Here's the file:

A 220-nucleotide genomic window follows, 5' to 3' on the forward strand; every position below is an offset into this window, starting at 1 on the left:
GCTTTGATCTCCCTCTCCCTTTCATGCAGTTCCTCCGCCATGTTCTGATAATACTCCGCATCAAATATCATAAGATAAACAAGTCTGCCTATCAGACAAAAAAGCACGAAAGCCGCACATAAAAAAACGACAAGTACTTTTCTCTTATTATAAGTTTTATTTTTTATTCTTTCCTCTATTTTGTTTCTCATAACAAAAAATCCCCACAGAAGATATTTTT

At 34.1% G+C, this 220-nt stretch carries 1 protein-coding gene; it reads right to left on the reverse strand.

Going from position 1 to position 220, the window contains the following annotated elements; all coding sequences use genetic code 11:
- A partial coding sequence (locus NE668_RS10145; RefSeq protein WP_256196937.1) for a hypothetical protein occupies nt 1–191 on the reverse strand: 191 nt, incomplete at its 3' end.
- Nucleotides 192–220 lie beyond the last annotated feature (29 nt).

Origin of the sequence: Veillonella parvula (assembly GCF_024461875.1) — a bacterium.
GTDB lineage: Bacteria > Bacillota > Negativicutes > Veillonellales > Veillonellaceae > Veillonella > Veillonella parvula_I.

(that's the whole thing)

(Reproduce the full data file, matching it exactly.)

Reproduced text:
A 220-nucleotide genomic window follows, 5' to 3' on the forward strand; every position below is an offset into this window, starting at 1 on the left:
GCTTTGATCTCCCTCTCCCTTTCATGCAGTTCCTCCGCCATGTTCTGATAATACTCCGCATCAAATATCATAAGATAAACAAGTCTGCCTATCAGACAAAAAAGCACGAAAGCCGCACATAAAAAAACGACAAGTACTTTTCTCTTATTATAAGTTTTATTTTTTATTCTTTCCTCTATTTTGTTTCTCATAACAAAAAATCCCCACAGAAGATATTTTT

At 34.1% G+C, this 220-nt stretch carries 1 protein-coding gene; it reads right to left on the reverse strand.

Going from position 1 to position 220, the window contains the following annotated elements; all coding sequences use genetic code 11:
- A partial coding sequence (locus NE668_RS10145; RefSeq protein WP_256196937.1) for a hypothetical protein occupies nt 1–191 on the reverse strand: 191 nt, incomplete at its 3' end.
- Nucleotides 192–220 lie beyond the last annotated feature (29 nt).

Origin of the sequence: Veillonella parvula (assembly GCF_024461875.1) — a bacterium.
GTDB lineage: Bacteria > Bacillota > Negativicutes > Veillonellales > Veillonellaceae > Veillonella > Veillonella parvula_I.